A Brief History of Vegetarianism

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Did you know that Pythagoras, Aristotle, Socrates, Plato, and Plutarch were all vegetarians? As were Confucius, Buddha, Gandhi, Leonardo da Vinci, and a host of other impressive figures over the centuries. Clearly, this dietary choice has a long and rich history─which is a great starting place as we learn more about all things vegetarian through the month of March.

History of Vegetarianism

How far back does this history go? Well, although we think of our ancestors as hunter-gatherers, the reality is that early humans were more likely to subsist largely on plant foods─like nuts, seeds, fruits and vegetables─supplemented by meat when they could get it. When we look at cultures still living under conditions similar to our ancient ancestors, such as tribal Australian aborigines, we find that only about 25% of their diet is comprised of meat.

Although vegetarianism as a deliberate practice is thought to have started with the early Greeks, it was not until the mid-1800s that the concept really touched western civilization. In England, the Reverend William Cowherd was an early advocate of meat-free eating and one of the philosophical forerunners of the British Vegetarian Society, which initially coined the term “vegetarian.”

In the U.S., Reverend William Metcalfe was an early founder of the American Vegetarian Society in 1850. However, vegetarianism was relatively unknown in the U.S. until 1971, when Frances Moore Lappé’s bestseller Diet for a Small Planet was published. Her book encouraged a meat-free diet and a greater concern for our global food supply. The post-60′s cultural climate was ripe for Lappés ideas, and the American vegetarian movement was officially launched.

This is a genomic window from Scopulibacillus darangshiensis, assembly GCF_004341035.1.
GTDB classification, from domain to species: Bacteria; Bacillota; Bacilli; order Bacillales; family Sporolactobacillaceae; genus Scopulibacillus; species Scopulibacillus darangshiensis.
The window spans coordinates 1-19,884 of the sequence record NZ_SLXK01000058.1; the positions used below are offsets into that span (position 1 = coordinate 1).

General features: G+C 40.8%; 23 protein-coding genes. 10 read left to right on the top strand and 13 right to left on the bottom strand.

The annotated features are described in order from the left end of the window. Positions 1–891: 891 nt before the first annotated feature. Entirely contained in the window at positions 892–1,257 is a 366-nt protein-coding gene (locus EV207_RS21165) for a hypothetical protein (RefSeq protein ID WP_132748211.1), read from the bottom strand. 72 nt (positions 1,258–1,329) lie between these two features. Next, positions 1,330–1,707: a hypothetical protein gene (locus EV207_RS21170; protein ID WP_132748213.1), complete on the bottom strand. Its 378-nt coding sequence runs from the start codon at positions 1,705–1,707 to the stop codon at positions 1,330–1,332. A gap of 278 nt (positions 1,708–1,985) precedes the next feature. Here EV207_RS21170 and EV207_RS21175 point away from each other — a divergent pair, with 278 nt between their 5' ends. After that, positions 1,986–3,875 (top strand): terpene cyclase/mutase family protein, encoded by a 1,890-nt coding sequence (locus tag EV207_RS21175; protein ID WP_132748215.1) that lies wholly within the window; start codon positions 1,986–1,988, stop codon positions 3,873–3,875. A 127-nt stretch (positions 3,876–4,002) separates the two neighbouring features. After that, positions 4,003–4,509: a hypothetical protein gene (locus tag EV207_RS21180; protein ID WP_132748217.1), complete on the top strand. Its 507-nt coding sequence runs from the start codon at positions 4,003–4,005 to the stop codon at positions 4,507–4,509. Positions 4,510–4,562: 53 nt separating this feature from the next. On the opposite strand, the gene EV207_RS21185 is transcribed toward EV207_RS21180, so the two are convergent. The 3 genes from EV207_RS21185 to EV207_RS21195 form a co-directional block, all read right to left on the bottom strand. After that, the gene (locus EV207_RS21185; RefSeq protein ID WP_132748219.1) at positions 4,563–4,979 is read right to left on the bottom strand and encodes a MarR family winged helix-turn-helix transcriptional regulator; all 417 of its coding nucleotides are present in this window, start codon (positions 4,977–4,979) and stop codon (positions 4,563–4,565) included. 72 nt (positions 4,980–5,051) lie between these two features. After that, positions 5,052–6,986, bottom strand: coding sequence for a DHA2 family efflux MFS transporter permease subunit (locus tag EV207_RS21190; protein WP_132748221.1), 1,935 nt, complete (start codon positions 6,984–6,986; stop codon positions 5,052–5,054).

Another major catalyst─certainly comparable with Lappés work in magnitude─came from an unlikely source: the heir to the Baskin-Robbins ice cream empire, John Robbins. Robbins refuted his prospective fortune to create a book so powerful that it sparked a whole new movement─veganism. His 1987 book “Diet for a New America” was as comprehensive and well researched as it was influential, eloquently exposing the links between nutrition, environmentalism, and animal rights for the first time.

Fast forward to 2000, when a poll conducted by the Vegetarian Resource Group found that nearly 4.8 million adults─about 2.5% of the U.S. population─were vegetarian. In a 2002 Time/CNN Harris Interactive survey, 4% of Americans referred to themselves as vegetarians. However, there is certainly a far larger percentage of “part-time” vegetarians.

Another major influence was The China Study─a 2006 book by T. Colin Campbell, Ph.D.─that examines the relationship between eating animal products and illnesses like cancer, diabetes, heart disease, obesity, autoimmune disease, osteoporosis, degenerative brain disease, and more. One of America’s all time best-selling books about nutrition, The China Study is based on a 20-year study conducted by the Chinese Academy of Preventive Medicine, Cornell University, and the University of Oxford.

Described by The New York Times as “the Grand Prix of epidemiology,” the study examined mortality rates, diets, and lifestyles of 6,500 people in 65 rural counties in China, and concluded that people who largely consume animal foods like meat and dairy products are far more likely to suffer chronic disease than those eating a plant-based diet. The China Study also examines the source of nutritional confusion produced by powerful lobbies, government entities, and irresponsible scientists.

Today, acceptance of vegetarianism by medical authorities and the general public is at an all-time high. Stay tuned for more information about a way of eating that has many associated benefits─to say the least.

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One Comment for “A Brief History of Vegetarianism”

  • I’m so glad going meatless is appreciated this month! I believe many people should embrace vegan/vegetarian lifestyles and perspectives for many reasons.

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